Pepsi delivered a healthy first quarter on the revenue front, with sales rising 4.3% to $17.2bn - ahead of the year-to-date and market expectations. Quarterly operating profits of $2.9bn also beat analyst forecasts, despite rising less than 1%.
Full year revenues now look set to come in ahead of previous expectations.
The shares rose 2.3% in pre-market trading.
As the owner of the world's second largest cola brand, at first glance Pepsi looks like Coca-Cola writ small. But Pepsi's annual sales are actually twice that of its more famous rival.
Like Coca-Cola, Pepsi has a diverse mix of top quality brands - 22 of which generate $1bn or more of sales a year. But unlike Coca-Cola, it doesn't limit itself to soft drinks. PepsiCo's products include snack brands such as Walkers crisps and Doritos, and some more unexpected names - Quaker Oats with your fizzy drink?
Recent years have seen a concerted effort to focus on Pepsi's healthy credentials. That might seem a bit odd for a company whose main business is crisps and soft drinks. But consider for a moment that Pepsi MAX has been the focus of all Pepsi advertising in the UK since 2005, and perhaps it's not so surprising.
A laser-like focus on brand quality and margins, have kept profits slowly moving forwards and management reckons there's more in the tank. Pepsi's looking to deliver 4-6% annual revenue growth and a 0.2-0.3 percentage point improvement in margins over the long term. All being well, the combination of revenue and margin growth should be very good news for profits.
Hopefully that will see Pepsi build on 46 consecutive years of dividend growth - a formidable record even if it isn't repeated in the decades ahead. PepsiCo currently offers a prospective yield of 3%, not an indicator of future returns.
It's worth keeping half an eye on Pepsi's business model though, which varies considerably by region. It'll manufacture products in some markets, while in others it hands over almost complete control to a licencing partner - such as Britvic in the UK. On the one hand that makes Pepsi more capital intensive thanks to investments in factories and production equipment, increasing risk. But it's also allowed manufacturing processes to benefit from scale, with $1bn in cost savings planned for every year out to 2023.
We consider Pepsi's variety of brands and focus on healthier options clear attractions. However with the stock on a PE ratio well above its long run average, only time will tell if the less focussed, but perhaps more forward thinking business model can deliver the necessary results in the years ahead.
Third Quarter Results
The Frito-Lay North America business (23.9% of quarterly group revenue) remains the standout performer for Pepsi, with 5.5% organic revenue growth. That reflects a combination of volume and price increases. The division remains by far the largest contributor to group profit at $1.3bn.
The other US businessesQuaker Foods North America (3.4% of revenue) and Pepsi Beverages North America (32.8% of revenue) both saw volumes fall 1%. Price growth meant overall organic sales rose 1% and 3% respectively, however that was not enough to keep operating profits moving forward in either division.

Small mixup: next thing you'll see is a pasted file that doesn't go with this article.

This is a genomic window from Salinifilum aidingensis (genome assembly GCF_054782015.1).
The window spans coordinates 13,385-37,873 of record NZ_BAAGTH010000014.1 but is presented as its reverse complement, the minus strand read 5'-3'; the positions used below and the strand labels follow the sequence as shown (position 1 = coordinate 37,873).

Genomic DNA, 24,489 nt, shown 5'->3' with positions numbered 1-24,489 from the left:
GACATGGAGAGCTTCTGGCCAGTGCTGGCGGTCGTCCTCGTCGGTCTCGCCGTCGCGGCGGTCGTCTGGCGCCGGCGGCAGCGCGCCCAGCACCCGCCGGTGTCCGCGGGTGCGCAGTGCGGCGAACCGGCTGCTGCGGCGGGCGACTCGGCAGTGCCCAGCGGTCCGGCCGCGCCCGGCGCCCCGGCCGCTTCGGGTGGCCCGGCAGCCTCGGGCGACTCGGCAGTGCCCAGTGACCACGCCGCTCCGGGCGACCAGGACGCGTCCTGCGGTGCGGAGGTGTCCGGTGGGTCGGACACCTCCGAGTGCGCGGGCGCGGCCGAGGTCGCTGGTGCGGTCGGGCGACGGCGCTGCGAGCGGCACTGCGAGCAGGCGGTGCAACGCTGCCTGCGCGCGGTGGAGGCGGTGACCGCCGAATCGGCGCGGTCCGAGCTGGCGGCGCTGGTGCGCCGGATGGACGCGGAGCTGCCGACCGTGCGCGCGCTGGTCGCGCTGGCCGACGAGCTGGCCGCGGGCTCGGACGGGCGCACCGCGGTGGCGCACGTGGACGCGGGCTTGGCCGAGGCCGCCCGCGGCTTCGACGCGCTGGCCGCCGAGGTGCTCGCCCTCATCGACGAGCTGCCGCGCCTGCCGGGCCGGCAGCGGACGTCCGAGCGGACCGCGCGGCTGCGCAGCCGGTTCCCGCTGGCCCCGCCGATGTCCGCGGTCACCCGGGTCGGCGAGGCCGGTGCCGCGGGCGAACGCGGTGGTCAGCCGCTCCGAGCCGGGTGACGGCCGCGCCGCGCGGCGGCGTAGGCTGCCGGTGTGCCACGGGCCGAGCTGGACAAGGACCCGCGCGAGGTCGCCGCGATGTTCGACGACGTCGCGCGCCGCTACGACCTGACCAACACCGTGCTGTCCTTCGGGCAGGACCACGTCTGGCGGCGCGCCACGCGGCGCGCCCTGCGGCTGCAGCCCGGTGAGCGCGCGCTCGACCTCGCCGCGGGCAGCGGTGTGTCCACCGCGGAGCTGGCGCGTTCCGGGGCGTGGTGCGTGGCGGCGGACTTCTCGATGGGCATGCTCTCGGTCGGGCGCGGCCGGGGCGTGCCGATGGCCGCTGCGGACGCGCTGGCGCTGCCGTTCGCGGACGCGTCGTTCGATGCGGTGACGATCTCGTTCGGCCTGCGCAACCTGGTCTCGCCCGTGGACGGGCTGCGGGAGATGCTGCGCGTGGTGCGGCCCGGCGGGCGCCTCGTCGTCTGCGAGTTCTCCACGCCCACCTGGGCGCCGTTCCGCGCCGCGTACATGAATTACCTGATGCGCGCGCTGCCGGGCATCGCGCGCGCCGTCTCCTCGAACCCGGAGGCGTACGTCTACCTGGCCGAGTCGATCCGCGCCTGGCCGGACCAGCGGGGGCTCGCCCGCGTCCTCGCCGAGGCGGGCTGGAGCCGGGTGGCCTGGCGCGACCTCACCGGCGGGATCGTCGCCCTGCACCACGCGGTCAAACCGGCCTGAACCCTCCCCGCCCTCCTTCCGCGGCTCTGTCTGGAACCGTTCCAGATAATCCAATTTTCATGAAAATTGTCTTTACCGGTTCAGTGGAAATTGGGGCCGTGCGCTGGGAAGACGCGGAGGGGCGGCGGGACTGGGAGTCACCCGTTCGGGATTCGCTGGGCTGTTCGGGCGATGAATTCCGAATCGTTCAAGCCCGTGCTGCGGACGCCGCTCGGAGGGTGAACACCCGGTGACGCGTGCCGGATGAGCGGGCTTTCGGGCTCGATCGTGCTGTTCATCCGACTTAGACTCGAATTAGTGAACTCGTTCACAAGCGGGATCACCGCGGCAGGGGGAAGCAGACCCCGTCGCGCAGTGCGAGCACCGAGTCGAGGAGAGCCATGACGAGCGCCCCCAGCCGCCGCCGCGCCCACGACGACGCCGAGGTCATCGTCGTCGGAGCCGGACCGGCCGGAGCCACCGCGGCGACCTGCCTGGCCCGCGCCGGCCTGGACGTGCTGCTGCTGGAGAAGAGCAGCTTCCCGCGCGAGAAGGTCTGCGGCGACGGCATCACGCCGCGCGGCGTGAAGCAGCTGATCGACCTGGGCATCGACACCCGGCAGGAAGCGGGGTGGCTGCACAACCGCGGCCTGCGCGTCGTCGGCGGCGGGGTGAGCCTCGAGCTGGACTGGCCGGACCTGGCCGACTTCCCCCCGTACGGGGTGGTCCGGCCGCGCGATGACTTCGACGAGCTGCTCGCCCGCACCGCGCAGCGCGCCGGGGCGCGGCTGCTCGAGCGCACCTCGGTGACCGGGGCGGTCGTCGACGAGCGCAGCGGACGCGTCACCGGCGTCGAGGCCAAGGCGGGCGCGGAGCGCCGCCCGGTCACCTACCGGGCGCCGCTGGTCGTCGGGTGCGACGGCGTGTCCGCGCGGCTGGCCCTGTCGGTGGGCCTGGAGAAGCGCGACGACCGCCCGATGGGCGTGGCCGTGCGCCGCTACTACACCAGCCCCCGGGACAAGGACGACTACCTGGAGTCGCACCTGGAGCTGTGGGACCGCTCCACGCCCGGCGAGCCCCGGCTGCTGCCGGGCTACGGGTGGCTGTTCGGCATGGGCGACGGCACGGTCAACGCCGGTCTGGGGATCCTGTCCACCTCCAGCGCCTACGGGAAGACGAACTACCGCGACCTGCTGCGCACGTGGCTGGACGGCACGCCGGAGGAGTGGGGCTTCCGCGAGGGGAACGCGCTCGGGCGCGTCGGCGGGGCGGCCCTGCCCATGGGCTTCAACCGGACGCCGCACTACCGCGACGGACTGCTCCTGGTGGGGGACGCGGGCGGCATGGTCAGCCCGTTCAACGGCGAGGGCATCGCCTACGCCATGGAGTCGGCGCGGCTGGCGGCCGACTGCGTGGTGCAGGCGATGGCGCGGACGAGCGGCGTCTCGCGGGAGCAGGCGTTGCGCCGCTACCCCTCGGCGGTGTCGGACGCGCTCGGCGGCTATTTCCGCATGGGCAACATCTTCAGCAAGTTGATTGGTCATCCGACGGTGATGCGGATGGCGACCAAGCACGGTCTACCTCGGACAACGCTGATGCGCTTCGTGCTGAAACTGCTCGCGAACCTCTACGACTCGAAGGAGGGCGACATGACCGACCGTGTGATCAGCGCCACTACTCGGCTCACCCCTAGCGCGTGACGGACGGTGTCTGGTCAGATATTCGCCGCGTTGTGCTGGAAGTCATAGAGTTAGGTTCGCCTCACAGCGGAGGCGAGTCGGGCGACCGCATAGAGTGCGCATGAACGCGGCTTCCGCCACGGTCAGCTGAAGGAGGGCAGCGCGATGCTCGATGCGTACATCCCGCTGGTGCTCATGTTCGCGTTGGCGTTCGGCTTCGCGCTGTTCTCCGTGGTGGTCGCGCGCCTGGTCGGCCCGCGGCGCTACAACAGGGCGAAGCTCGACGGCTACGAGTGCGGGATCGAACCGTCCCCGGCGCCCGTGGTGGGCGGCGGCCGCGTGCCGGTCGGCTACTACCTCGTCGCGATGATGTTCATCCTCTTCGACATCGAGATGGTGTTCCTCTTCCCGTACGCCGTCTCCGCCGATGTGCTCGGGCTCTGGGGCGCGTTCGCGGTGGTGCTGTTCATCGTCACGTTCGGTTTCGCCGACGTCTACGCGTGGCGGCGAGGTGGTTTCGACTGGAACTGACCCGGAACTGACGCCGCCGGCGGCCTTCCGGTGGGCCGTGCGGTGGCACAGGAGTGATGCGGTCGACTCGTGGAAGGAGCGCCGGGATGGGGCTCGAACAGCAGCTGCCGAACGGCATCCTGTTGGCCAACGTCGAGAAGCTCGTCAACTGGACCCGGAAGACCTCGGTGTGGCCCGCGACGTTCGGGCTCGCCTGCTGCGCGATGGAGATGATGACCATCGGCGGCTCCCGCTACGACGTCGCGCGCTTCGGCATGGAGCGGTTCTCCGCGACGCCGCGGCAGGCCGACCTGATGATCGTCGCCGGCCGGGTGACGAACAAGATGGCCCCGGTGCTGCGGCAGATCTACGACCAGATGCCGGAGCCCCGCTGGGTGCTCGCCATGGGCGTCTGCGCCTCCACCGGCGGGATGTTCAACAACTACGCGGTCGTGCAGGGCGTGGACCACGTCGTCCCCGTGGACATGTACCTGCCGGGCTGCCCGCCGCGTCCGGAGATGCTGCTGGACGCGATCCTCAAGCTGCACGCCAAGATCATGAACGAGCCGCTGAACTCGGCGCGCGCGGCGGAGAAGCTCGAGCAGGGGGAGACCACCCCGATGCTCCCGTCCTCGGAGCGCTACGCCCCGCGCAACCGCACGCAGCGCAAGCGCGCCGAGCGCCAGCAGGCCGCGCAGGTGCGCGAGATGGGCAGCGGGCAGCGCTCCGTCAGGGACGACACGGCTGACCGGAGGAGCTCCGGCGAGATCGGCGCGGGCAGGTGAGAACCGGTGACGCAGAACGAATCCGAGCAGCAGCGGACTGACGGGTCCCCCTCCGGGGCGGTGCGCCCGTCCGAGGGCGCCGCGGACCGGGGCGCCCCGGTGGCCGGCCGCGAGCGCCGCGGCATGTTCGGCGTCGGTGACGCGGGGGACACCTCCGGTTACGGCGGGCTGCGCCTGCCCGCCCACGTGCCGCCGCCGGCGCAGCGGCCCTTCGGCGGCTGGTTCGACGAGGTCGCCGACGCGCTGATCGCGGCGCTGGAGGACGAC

Latin America (11.1% of revenue) saw a strong volume performance in beverages more than offset weaker snack sales, with overall revenues up 4%. Europe & Sub-Saharan Africa (19.5% of revenue) delivered the same level of organic revenue growth despite a slight decline in beverage volumes.
The group's smallest region, Asia, Middle East & North Africa (9.4% of revenue), saw sales rise 9% as volumes surged in both snacks (+8%) and beverages (+4%). Operating profits rose 14.8% to $357m.
Net debt at the end of the quarter stood at $27.1bn, up from $23.6bn at the end of the last financial year. That reflects the acquisition of Soda-Stream earlier in the year as well as increased investment.
The group believes it may now exceed its 4% organic revenue growth target. However, all other guidance remains unchanged.
Unless otherwise stated estimates, including prospective yields, are a consensus of analyst forecasts provided by Thomson Reuters. These estimates are not a reliable indicator of future performance. Yields are variable and not guaranteed. Investments rise and fall in value so investors could make a loss.
This article is not advice or a recommendation to buy, sell or hold any investment. No view is given on the present or future value or price of any investment, and investors should form their own view on any proposed investment. This article has not been prepared in accordance with legal requirements designed to promote the independence of investment research and is considered a marketing communication. Non-independent research is not subject to FCA rules prohibiting dealing ahead of research, however HL has put controls in place (including dealing restrictions, physical and information barriers) to manage potential conflicts of interest presented by such dealing. Please see our full non-independent research for more information.